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01Dec 2017

Those who have professional expertise in the airline industry know the very important role structural metals play in the construction of aircraft, particularly in the construction of airframes. This knowledge is key to the successful creation and maintenance of aircrafts, as any deviation from the specifically prescribed metals in the construction of aircraft pieces can lead to disaster. Continue reading

30Nov 2017

Most of us are familiar with the term “anodizing,” but how many of us actually know what it means? Anodizing is a process that helps to create a thicker than usual layer of aluminum oxide over a base material. Though this process can happen naturally, anodizing speeds the process along, which is helpful for protecting a piece of aluminum that contains other elements in an alloy. While pure aluminum is naturally resistant to corrosion, an aluminum alloy may corrode, which is why a layer of thick aluminum oxide is sometimes put over the alloy to protect it by the process of anodizing. Continue reading

01Nov 2017

For a person who is not involved in the world of metal alloys on a professional level, the terms “ferrous” and “non-ferrous” may leave you feeling a bit confused – the same way you felt on the morning of that final exam when you realized you never got around to studying the chapter on heavy metals. People who work with metals, however, realize that these distinctions are important, so here’s a quick guide to the differences between ferrous and non-ferrous metals. Continue reading

01Oct 2017

Thermal conductivity is the term for a metal’s ability to conduct heat. This is an important quality to understand as it has serious implications for a metal’s industrial use, especially when very high temperatures are a concern, like in an aircraft engine.
The level of thermal conductivity stays relatively constant for pure metals; but in metal alloys, it will go up as temperatures increase. Continue reading

22Jun 2017

Brass is one of the most popular and universally used metals for various reasons. One of the most obvious is because of its aesthetic appeal. Brass gives off a shine that can only be compared to the likes of gold and silver and is relatively economical. Its distinct shine is a key reason why you are likely to see brass used in architectural design. Brass is also highly malleable and a conductive material that is commonly used in electrical wiring. This low maintenance alloy’s corrosion-resisting properties coupled with its aesthetic appeal has made it a popular metal for the following industries.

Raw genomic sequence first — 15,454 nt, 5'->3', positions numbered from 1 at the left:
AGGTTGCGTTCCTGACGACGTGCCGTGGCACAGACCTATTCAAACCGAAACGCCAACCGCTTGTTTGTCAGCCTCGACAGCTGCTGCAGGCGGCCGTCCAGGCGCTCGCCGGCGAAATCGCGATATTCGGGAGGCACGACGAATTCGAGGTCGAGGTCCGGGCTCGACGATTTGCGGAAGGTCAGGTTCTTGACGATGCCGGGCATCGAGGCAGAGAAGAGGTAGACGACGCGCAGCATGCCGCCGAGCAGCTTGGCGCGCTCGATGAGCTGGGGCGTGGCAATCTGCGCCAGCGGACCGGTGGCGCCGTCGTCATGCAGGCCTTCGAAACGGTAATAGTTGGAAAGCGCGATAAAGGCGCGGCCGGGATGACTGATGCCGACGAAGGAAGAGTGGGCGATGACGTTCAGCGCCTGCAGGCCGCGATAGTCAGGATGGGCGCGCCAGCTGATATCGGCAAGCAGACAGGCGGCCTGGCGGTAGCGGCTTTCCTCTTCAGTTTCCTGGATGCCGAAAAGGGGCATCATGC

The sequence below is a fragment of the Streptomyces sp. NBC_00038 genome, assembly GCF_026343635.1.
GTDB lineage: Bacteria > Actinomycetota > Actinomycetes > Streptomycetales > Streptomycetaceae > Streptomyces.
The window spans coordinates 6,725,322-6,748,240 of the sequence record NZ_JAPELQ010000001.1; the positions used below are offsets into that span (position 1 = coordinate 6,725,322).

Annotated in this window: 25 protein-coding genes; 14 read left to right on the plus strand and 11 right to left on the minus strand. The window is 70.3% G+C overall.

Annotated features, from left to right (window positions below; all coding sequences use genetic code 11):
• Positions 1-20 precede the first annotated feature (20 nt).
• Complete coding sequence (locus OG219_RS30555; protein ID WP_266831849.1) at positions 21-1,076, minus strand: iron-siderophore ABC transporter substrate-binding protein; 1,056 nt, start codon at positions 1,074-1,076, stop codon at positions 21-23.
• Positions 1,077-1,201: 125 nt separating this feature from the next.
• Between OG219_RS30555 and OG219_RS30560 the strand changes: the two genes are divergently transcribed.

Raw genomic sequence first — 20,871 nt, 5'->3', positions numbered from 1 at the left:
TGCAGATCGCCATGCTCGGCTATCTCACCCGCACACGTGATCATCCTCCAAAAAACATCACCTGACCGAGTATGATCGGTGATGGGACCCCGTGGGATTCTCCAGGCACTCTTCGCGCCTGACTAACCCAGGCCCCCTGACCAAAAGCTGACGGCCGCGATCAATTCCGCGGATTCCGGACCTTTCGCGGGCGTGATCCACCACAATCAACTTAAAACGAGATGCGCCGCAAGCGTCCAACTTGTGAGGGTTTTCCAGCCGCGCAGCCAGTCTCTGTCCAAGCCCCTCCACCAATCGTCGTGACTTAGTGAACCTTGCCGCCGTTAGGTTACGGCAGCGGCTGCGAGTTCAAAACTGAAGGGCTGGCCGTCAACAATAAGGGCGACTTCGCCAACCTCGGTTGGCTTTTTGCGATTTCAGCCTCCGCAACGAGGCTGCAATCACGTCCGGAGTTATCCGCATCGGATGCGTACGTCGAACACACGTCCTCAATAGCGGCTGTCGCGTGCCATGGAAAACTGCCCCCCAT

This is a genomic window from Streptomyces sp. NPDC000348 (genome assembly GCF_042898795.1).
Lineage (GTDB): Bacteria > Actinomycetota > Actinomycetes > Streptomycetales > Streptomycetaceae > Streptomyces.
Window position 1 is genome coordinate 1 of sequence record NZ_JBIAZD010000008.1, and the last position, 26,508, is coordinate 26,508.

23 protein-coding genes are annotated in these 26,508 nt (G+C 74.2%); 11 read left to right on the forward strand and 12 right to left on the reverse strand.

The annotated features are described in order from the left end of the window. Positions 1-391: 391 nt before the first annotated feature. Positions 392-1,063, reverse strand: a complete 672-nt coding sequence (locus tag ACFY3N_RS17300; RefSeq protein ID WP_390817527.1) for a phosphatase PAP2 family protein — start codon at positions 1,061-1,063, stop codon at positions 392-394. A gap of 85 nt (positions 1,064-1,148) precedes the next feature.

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13Jun 2017

Multi-layered insulation (MLI) provides thermal control to a variety of spacecraft, instruments and launch vehicles. Mainly used for limiting the amount of radiative heat transfer, multi-layered insulation has become a mainstay in aviation and aerospace. Although metals like titanium can be heat resistant, other metals might not be able to handle such drastic temperature changes. MLI can be utilized to counter extreme heat transfer from conduction and radiation. MLI can only control heat in a vacuum making it ineffective for countering convection (the transfer of heat through physical movement of molecules).
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21May 2017
a computer chip

The technology industry experienced a boom at the turn of the century and hasn’t slowed down since. A computer that used to fill an entire room was condensed to a personal computer, then into a laptop, and now a miniature device that can fit in your pocket. This has changed how we see technology and will continue to influence the many generations to come. While consumers were great benefactors of the tech boom, many material sourcing companies experienced an increase in orders for high quality metals and materials during this time. The need for these metals and materials continue to increase as the technology industry continues to reach unforeseen heights. Continue reading

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